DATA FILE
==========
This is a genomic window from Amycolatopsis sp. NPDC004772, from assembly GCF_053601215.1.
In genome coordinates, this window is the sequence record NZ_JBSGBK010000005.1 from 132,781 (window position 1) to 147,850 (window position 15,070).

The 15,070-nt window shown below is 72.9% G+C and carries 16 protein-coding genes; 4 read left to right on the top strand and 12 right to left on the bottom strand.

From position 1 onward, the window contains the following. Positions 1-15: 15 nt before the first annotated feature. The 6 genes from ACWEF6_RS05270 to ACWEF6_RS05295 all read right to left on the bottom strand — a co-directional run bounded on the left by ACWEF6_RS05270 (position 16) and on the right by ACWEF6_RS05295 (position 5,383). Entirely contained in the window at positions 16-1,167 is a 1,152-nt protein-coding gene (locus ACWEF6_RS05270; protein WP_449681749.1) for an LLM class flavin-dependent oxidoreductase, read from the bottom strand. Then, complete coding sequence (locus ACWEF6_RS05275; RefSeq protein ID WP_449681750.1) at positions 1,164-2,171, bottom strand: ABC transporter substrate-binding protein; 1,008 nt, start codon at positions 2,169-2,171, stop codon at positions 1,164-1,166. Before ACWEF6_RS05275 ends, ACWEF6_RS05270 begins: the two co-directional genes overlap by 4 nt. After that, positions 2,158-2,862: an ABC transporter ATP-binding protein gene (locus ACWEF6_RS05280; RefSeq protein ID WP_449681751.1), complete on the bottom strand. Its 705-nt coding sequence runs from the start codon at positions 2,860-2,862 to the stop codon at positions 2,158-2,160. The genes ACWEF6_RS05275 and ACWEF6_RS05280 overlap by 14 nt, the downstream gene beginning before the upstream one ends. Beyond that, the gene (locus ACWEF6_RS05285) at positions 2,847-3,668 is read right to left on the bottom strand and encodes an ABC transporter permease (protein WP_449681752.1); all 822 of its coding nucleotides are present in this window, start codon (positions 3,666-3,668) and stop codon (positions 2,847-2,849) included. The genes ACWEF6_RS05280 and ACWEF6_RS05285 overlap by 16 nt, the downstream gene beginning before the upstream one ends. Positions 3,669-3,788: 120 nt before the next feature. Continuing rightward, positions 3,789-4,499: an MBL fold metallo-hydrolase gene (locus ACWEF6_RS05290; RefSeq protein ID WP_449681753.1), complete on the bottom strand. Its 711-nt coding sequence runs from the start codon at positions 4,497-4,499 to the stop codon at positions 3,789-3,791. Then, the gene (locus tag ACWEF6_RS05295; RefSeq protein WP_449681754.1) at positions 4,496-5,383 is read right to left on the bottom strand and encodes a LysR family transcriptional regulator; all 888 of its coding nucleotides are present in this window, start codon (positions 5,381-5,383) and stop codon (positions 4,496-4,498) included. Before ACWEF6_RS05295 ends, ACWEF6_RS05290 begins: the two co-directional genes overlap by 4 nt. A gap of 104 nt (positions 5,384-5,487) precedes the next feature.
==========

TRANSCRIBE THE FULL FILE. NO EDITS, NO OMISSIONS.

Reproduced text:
This is a genomic window from Amycolatopsis sp. NPDC004772, from assembly GCF_053601215.1.
In genome coordinates, this window is the sequence record NZ_JBSGBK010000005.1 from 132,781 (window position 1) to 147,850 (window position 15,070).

The 15,070-nt window shown below is 72.9% G+C and carries 16 protein-coding genes; 4 read left to right on the top strand and 12 right to left on the bottom strand.

From position 1 onward, the window contains the following. Positions 1-15: 15 nt before the first annotated feature. The 6 genes from ACWEF6_RS05270 to ACWEF6_RS05295 all read right to left on the bottom strand — a co-directional run bounded on the left by ACWEF6_RS05270 (position 16) and on the right by ACWEF6_RS05295 (position 5,383). Entirely contained in the window at positions 16-1,167 is a 1,152-nt protein-coding gene (locus ACWEF6_RS05270; protein WP_449681749.1) for an LLM class flavin-dependent oxidoreductase, read from the bottom strand. Then, complete coding sequence (locus ACWEF6_RS05275; RefSeq protein ID WP_449681750.1) at positions 1,164-2,171, bottom strand: ABC transporter substrate-binding protein; 1,008 nt, start codon at positions 2,169-2,171, stop codon at positions 1,164-1,166. Before ACWEF6_RS05275 ends, ACWEF6_RS05270 begins: the two co-directional genes overlap by 4 nt. After that, positions 2,158-2,862: an ABC transporter ATP-binding protein gene (locus ACWEF6_RS05280; RefSeq protein ID WP_449681751.1), complete on the bottom strand. Its 705-nt coding sequence runs from the start codon at positions 2,860-2,862 to the stop codon at positions 2,158-2,160. The genes ACWEF6_RS05275 and ACWEF6_RS05280 overlap by 14 nt, the downstream gene beginning before the upstream one ends. Beyond that, the gene (locus ACWEF6_RS05285) at positions 2,847-3,668 is read right to left on the bottom strand and encodes an ABC transporter permease (protein WP_449681752.1); all 822 of its coding nucleotides are present in this window, start codon (positions 3,666-3,668) and stop codon (positions 2,847-2,849) included. The genes ACWEF6_RS05280 and ACWEF6_RS05285 overlap by 16 nt, the downstream gene beginning before the upstream one ends. Positions 3,669-3,788: 120 nt before the next feature. Continuing rightward, positions 3,789-4,499: an MBL fold metallo-hydrolase gene (locus ACWEF6_RS05290; RefSeq protein ID WP_449681753.1), complete on the bottom strand. Its 711-nt coding sequence runs from the start codon at positions 4,497-4,499 to the stop codon at positions 3,789-3,791. Then, the gene (locus tag ACWEF6_RS05295; RefSeq protein WP_449681754.1) at positions 4,496-5,383 is read right to left on the bottom strand and encodes a LysR family transcriptional regulator; all 888 of its coding nucleotides are present in this window, start codon (positions 5,381-5,383) and stop codon (positions 4,496-4,498) included. Before ACWEF6_RS05295 ends, ACWEF6_RS05290 begins: the two co-directional genes overlap by 4 nt. A gap of 104 nt (positions 5,384-5,487) precedes the next feature.